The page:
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When BitFlash Inc.'s co-founder Fredric Charpentier passed the sword to incoming chief executive officer Antoine Paquin yesterday morning, he likened the company to a boy preparing for his future as a warrior in ancient Greece.

"Spartans generally entrusted their teenagers to an instructor in the military who would put them through their paces and throw them into the world of battles," Mr. Charpentier said in an interview, recalling his speech to BitFlash employees in Ottawa.

"This is exactly what Antoine will be doing, which is taking a company that has developed a technology, but now needs to go out there and confront the real world."

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There couldn't have been a more flattering analogy for high-tech entrepreneur Mr. Paquin.

Ottawa-based BitFlash is working on Internet software that allows graphics to be displayed on wireless devices.

In just three years, Mr. Paquin, a 34-year-old military buff who hopes eventually to take BitFlash public, has built and sold two Ottawa-based semi-conductor companies and with an estimated net worth of $200-million earned a spot on Canada's Rich 100 list, according to Canadian Business magazine.

The sale of his Skystone Systems Corp. to Cisco Systems Inc. of San Jose, Calif., in June, 1997, and Philsar Semiconductor Inc. to Conexant Systems Inc. of Newport Beach, Calif., in April earned him and investors $275-million (U.S.) in cash and stock. He was also a key investor in Extreme Packet Devices Inc. of Kanata, Ont., another semi-conductor startup that was sold in March to Burnaby, B.C.-based PMC-Sierra Inc. for $415-million in stock.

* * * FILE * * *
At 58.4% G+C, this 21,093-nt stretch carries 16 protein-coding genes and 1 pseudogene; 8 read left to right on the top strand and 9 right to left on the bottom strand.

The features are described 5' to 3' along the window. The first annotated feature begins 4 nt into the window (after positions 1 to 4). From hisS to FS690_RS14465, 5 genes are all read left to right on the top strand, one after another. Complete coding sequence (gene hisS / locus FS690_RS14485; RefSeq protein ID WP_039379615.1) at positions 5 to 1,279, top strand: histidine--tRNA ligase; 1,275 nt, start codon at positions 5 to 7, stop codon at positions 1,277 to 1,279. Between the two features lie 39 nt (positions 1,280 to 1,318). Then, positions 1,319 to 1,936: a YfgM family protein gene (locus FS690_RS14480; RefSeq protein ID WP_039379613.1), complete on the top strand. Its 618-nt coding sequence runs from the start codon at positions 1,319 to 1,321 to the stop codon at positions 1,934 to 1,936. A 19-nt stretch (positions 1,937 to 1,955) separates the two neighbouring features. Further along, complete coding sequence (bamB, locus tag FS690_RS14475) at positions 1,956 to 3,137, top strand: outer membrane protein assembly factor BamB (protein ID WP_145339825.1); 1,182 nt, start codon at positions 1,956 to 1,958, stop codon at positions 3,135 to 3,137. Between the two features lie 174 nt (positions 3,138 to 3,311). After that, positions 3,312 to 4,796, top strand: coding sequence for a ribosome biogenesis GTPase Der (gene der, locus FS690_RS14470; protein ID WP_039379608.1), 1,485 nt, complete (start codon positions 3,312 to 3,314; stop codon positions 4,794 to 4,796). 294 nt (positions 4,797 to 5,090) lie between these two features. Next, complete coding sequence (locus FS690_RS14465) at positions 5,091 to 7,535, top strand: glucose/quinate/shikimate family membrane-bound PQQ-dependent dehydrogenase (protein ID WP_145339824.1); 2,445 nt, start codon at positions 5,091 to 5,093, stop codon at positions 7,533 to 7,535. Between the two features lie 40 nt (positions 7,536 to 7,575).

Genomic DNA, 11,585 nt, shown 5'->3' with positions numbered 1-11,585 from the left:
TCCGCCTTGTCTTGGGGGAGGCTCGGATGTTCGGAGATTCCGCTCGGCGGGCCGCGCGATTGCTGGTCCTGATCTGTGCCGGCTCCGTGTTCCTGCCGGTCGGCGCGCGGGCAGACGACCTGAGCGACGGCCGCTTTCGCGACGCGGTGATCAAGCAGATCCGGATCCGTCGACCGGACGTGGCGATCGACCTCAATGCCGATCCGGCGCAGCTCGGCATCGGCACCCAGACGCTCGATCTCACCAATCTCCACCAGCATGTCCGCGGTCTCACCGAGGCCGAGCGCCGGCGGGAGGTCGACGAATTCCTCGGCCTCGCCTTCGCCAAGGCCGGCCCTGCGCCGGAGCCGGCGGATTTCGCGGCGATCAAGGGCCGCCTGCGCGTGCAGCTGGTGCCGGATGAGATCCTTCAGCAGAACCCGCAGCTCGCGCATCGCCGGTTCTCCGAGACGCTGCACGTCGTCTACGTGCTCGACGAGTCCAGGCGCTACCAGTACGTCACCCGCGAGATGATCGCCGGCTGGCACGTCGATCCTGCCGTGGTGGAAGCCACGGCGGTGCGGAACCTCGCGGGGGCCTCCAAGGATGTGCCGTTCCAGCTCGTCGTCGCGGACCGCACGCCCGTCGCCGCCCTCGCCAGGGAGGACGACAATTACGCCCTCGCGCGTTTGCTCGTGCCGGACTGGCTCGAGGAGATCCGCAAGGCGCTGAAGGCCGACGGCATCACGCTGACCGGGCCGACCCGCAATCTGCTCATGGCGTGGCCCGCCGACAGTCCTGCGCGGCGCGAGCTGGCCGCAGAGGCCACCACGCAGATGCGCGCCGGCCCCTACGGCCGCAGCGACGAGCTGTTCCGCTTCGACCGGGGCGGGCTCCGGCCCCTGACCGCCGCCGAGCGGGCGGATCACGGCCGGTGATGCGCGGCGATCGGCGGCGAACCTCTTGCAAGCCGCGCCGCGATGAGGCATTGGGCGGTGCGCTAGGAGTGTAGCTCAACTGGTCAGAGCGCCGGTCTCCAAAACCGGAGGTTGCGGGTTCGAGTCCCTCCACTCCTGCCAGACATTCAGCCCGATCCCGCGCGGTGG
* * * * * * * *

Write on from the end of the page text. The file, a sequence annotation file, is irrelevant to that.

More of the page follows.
"Business is modern warfare," Mr. Paquin said, quoting his favourite part of Mr. Charpentier's speech delivered to employees yesterday. "The casualties are not blood and heads, but just sales. So it's a civilized form of warfare."

BitFlash employees can expect Mr. Paquin to be a strong delegator, said Luke Smith, who was Philsar's chief operating officer and currently is division director at Conexant in Ottawa.

"He does not micromanage," Mr. Smith said. "He sets broad goals and guidelines and lets his subordinates execute within those guidelines.

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"He likes order but he doesn't personally like to create order."

But he did intervene at Philsar, a business he invested in before getting involved full-time. He has said that company was strong technologically but was clearly lacking focus and access to money. So he got directly involved, then fired the company's founder, Luc Lessier, and took over.

During his tenure at Philsar, Mr. Paquin focused the company on selling one main product instead of "a wide variety" and advancing them on several fronts that "weren't synergistic," Mr. Smith said.

Others, such as Denzil Doyle, chairman of Ottawa-based Capital Alliance Ventures Inc., a $90-million (Canadian) fund, have sat on two company boards with Mr. Paquin including Semiconductor Insights Inc.

"He does seem to have the magic touch and, even though I've never worked with him as a CEO, I've seen him operating as a board member and he does have a good strategic mind," Mr. Doyle said.

Mr. Paquin said he has spent the past six months contemplating what he should do next.

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He had the chance to join some venture funds as a managing general partner, but chose to head BitFlash because "that clearly wasn't my calling.

"I really love working with good people and building solid companies, so the choice was left to which company," he said.

BitFlash has a product that needs to be developed and sees it as an opportunity to take the company public, he said. "I've done the acquisition thing a couple of times and while I don't rule it out, it's not what I'm aiming for."

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